How Long Can Wages Be Garnished?

A white document sits on a dark brown table with the words Wage Garnishment at the top. How Long Can Wages Be Garnished?

If you find yourself falling behind on debt payments, wage garnishment may not be far behind. It is one of the most utilized weapons in a creditor’s collection arsenal. However, if you are like most people, you may not fully understand the intricacies of wage garnishment. What exactly is it and how does it work? Who can garnish wages and how much can they take out of your paycheck? And – the main reason you’re here – you want to know How Long Can Wages Be Garnished? We will explore these questions and more throughout this article.

What Is Wage Garnishment and How Does It Work?

Wage garnishment (or wage attachment) is a court order that allows a creditor to take money directly from your paycheck until a debt is fully paid. Here in Maryland, this is often easy, because the creditor can request what is known as an “affidavit judgment” under Md. Rule 3-306. This allows the creditor to file particular documentation with the court and if the party being sued does not respond, the court can enter a judgment very quickly. And even if the party being sued does respond, many times there is not much of a defense that can be made.

10 days following the judgment, the creditor becomes a judgment creditor and can begin the wage garnishment process. Under Md. Rules 3-646 and 2-646, the judgment creditor must file a Request for Writ of Garnishment in the case, which once issued is served upon the judgment debtor’s last known address. Many times, judgment debtors have not updated their address with the court so they may not even receive a copy of the writ of garnishment so that when the garnishment hits, it is often a surprise. Upon filing, the clerk of the court issues a writ of garnishment directed at the judgment debtor’s employer to be served by the judgment creditor. The employer must file an answer within 30 days and, if the judgment debtor works for the employer, the employer must list the judgment debtor’s rate of pay and the existence of any prior liens. 

Who Can Garnish Wages and How Much Can They Take?

There is a long list of people who can come after your paycheck, including credit card creditors, old car loans, old apartment debt, state and local government, the U.S. Department of Education, and the Internal Revenue Service (IRS). The actual amount that a creditor can garnish depends on several factors, including the type of debt, as well as federal and state garnishment limits. You can use this Maryland Wage Garnishment Calculator to find out how much money can be garnished from your paycheck because of a wage garnishment, typically 25 percent of your disposable wages (what’s left after mandatory deductions). 

In the event that you have more than one garnishment, each garnishment must be satisfied in the order in which they were served before the subsequent garnishments can take effect, under Md. Code C.L. § 15-603.

How Long Can Wages Be Garnished?

Every state has different periods of time during which a garnishment judgement can be effective. However, even if the garnishment period ends, the creditor can have it renewed until the debt in question is fully paid. Here in Maryland, a judgment lasts for 12 years, can be renewed for another 12 years, and so on, and accrues interest at 10% per annum. This means that a $5,000 judgment will accrue interest at $500 per year.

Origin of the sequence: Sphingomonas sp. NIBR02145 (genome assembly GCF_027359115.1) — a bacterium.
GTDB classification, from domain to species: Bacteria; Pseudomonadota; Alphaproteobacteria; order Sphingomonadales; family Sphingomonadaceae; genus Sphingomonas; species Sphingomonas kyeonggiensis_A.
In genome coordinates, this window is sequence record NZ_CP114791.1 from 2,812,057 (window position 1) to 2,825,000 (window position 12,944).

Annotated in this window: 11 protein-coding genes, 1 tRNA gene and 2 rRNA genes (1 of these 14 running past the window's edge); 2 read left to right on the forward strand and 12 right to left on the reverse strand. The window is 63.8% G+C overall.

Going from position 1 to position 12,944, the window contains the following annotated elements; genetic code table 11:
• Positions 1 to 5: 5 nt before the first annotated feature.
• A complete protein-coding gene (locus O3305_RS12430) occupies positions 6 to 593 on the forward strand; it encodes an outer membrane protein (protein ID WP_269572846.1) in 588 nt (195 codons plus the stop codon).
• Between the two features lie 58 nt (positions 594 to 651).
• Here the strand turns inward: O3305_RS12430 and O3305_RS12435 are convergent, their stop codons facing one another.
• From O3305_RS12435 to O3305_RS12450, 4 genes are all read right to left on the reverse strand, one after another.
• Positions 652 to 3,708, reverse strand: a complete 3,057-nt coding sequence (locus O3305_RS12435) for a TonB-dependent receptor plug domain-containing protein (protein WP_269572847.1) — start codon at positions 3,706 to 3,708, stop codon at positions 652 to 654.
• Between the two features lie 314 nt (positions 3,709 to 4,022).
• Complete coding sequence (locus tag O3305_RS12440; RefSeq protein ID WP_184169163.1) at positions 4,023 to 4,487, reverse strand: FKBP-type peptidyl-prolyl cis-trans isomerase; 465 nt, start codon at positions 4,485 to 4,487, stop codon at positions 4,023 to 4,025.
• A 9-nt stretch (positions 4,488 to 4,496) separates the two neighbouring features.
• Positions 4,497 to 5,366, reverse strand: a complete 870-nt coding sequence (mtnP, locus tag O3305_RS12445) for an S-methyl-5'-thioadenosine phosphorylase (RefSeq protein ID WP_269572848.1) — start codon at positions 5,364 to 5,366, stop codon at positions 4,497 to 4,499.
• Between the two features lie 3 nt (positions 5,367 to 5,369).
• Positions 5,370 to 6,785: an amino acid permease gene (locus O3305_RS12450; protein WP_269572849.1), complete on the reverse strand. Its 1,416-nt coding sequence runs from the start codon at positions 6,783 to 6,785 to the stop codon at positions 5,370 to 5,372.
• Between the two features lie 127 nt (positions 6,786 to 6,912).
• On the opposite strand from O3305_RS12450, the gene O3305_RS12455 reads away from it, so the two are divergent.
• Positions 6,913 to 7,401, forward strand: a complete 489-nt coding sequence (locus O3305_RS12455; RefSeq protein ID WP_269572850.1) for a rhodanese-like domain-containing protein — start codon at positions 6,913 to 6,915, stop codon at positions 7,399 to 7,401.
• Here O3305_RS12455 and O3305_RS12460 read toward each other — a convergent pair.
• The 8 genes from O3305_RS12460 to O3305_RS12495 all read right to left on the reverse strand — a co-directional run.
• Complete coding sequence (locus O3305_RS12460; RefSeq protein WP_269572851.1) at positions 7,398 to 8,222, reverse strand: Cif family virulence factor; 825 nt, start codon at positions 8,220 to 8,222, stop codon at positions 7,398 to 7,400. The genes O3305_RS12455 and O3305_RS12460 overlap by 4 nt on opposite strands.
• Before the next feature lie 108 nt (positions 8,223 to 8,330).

Still, if you find yourself faced with a wage garnishment, you are not completely powerless. Filing for bankruptcy stops most types of wage garnishment, at least temporarily. When a person files for bankruptcy, the automatic stay takes effect, which prohibits all collection activities against the individual. This gives the bankruptcy filer, or “debtor,” some breathing room to devise a payment plan or to eliminate the debt altogether. Filing for bankruptcy can stop a foreclosure or auto repossession, aggressive tax collectors and collection calls/letters, wage garnishment, and more.

Talk to a Maryland Bankruptcy Attorney

The best time to stop wage garnishment in Maryland is before it has begun. When the process is already underway, your options are more limited because you will be severely affected with a significantly lower paycheck and may not be able to afford an attorney at that point. So, if you find yourself facing potential wage garnishment, it is important to contact an experienced Maryland bankruptcy attorney to discuss your rights and options. Steiner Law Group is here for you. We are a boutique law firm in Maryland that assists individuals and businesses with bankruptcy and financial restructuring services. We have helped hundreds of individuals, families, and businesses discharge millions in debt, and have extensive experience stopping wage garnishments and even getting back certain garnishments that were taken.

If you have more questions about wage garnishment, Chapter 7 bankruptcy, or Chapter 13 bankruptcy, please schedule a risk-free consultation or contact Steiner Law Group, LLC at (410) 670-7060 to learn more about bankruptcy options.

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About Eric Steiner, Esquire

Mr. Steiner graduated from the University of Michigan Law School in 2006. Since then, he has focused his practice on bankruptcy, real estate, commercial and consumer collections, including representing the third largest lender in the greater Baltimore area.